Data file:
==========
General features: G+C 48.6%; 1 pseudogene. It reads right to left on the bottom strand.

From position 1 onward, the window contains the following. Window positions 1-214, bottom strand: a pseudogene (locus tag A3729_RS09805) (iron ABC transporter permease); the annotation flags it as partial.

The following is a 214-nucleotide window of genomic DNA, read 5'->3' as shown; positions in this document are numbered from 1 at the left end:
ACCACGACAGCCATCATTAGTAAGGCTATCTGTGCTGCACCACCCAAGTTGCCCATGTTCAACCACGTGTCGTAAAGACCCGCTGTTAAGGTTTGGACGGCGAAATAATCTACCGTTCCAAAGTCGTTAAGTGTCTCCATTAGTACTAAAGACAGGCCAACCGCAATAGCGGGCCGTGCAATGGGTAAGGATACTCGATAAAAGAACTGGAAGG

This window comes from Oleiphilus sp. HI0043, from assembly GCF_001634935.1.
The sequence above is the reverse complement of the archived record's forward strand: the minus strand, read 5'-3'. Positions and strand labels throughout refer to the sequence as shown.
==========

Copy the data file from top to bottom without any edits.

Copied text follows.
General features: G+C 48.6%; 1 pseudogene. It reads right to left on the bottom strand.

From position 1 onward, the window contains the following. Window positions 1-214, bottom strand: a pseudogene (locus tag A3729_RS09805) (iron ABC transporter permease); the annotation flags it as partial.

The following is a 214-nucleotide window of genomic DNA, read 5'->3' as shown; positions in this document are numbered from 1 at the left end:
ACCACGACAGCCATCATTAGTAAGGCTATCTGTGCTGCACCACCCAAGTTGCCCATGTTCAACCACGTGTCGTAAAGACCCGCTGTTAAGGTTTGGACGGCGAAATAATCTACCGTTCCAAAGTCGTTAAGTGTCTCCATTAGTACTAAAGACAGGCCAACCGCAATAGCGGGCCGTGCAATGGGTAAGGATACTCGATAAAAGAACTGGAAGG

This window comes from Oleiphilus sp. HI0043, from assembly GCF_001634935.1.
The sequence above is the reverse complement of the archived record's forward strand: the minus strand, read 5'-3'. Positions and strand labels throughout refer to the sequence as shown.